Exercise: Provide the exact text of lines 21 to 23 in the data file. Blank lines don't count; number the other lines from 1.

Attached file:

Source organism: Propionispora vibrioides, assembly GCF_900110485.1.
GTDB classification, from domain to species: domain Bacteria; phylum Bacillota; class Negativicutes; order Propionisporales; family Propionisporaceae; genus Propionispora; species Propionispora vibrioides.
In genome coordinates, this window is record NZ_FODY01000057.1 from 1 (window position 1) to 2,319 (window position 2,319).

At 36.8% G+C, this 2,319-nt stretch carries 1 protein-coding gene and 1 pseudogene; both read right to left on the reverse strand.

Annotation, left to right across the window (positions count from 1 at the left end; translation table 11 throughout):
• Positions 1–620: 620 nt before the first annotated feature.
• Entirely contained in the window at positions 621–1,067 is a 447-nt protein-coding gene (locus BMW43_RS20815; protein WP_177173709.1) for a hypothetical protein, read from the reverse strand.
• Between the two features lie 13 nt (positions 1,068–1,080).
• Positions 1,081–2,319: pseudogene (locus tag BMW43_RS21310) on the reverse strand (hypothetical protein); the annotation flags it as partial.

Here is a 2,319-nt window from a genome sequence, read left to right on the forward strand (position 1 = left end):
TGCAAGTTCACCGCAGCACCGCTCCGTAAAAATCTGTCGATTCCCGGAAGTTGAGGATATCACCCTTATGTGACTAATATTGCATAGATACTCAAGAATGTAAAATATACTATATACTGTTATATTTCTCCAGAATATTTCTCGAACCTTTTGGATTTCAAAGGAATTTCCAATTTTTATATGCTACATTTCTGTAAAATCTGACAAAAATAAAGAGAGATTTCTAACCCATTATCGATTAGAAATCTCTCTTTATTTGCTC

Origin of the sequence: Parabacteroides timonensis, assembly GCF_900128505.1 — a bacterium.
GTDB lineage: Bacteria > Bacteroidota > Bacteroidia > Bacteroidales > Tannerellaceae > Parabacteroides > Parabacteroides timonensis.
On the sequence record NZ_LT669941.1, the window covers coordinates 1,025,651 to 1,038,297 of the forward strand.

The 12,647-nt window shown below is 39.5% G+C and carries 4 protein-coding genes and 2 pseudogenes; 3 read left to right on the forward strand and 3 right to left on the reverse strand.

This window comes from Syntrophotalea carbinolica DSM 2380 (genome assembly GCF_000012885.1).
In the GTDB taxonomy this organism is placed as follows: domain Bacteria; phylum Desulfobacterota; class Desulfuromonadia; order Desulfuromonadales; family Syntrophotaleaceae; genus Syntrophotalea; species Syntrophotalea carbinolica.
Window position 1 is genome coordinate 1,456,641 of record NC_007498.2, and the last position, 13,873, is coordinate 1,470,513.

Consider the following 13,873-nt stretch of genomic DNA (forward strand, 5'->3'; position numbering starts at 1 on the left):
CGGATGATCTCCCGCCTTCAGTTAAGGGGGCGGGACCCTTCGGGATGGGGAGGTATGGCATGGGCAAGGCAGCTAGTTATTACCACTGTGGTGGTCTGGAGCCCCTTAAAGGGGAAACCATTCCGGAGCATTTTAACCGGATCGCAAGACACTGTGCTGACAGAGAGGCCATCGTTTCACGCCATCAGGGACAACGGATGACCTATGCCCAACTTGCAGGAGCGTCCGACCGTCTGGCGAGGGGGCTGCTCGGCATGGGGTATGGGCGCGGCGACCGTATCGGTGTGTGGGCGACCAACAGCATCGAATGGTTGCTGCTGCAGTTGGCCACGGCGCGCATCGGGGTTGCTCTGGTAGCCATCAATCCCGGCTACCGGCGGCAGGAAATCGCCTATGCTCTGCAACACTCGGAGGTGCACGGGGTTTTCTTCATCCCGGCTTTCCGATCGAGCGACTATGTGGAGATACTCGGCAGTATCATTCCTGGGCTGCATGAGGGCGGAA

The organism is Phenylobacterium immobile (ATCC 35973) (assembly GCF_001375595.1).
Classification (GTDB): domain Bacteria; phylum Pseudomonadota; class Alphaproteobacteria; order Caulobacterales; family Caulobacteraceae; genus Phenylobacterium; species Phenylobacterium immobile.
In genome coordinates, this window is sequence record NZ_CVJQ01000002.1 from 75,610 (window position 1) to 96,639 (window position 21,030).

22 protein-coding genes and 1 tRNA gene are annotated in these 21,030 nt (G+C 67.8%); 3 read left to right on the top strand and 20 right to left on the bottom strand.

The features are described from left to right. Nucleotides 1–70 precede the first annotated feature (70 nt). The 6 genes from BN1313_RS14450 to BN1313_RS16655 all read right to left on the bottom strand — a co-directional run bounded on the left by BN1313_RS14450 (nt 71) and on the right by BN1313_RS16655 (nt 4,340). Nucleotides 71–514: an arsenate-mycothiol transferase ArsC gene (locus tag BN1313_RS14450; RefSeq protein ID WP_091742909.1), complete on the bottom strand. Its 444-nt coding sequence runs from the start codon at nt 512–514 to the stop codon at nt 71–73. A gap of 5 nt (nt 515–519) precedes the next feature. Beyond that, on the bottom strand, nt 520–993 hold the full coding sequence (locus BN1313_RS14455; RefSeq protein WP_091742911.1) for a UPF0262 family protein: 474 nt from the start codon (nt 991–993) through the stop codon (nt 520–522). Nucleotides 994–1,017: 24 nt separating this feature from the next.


The organism is Phenylobacterium immobile (ATCC 35973) (assembly GCF_001375595.1).
Classification (GTDB): domain Bacteria; phylum Pseudomonadota; class Alphaproteobacteria; order Caulobacterales; family Caulobacteraceae; genus Phenylobacterium; species Phenylobacterium immobile.
In genome coordinates, this window is sequence record NZ_CVJQ01000002.1 from 75,610 (window position 1) to 96,639 (window position 21,030).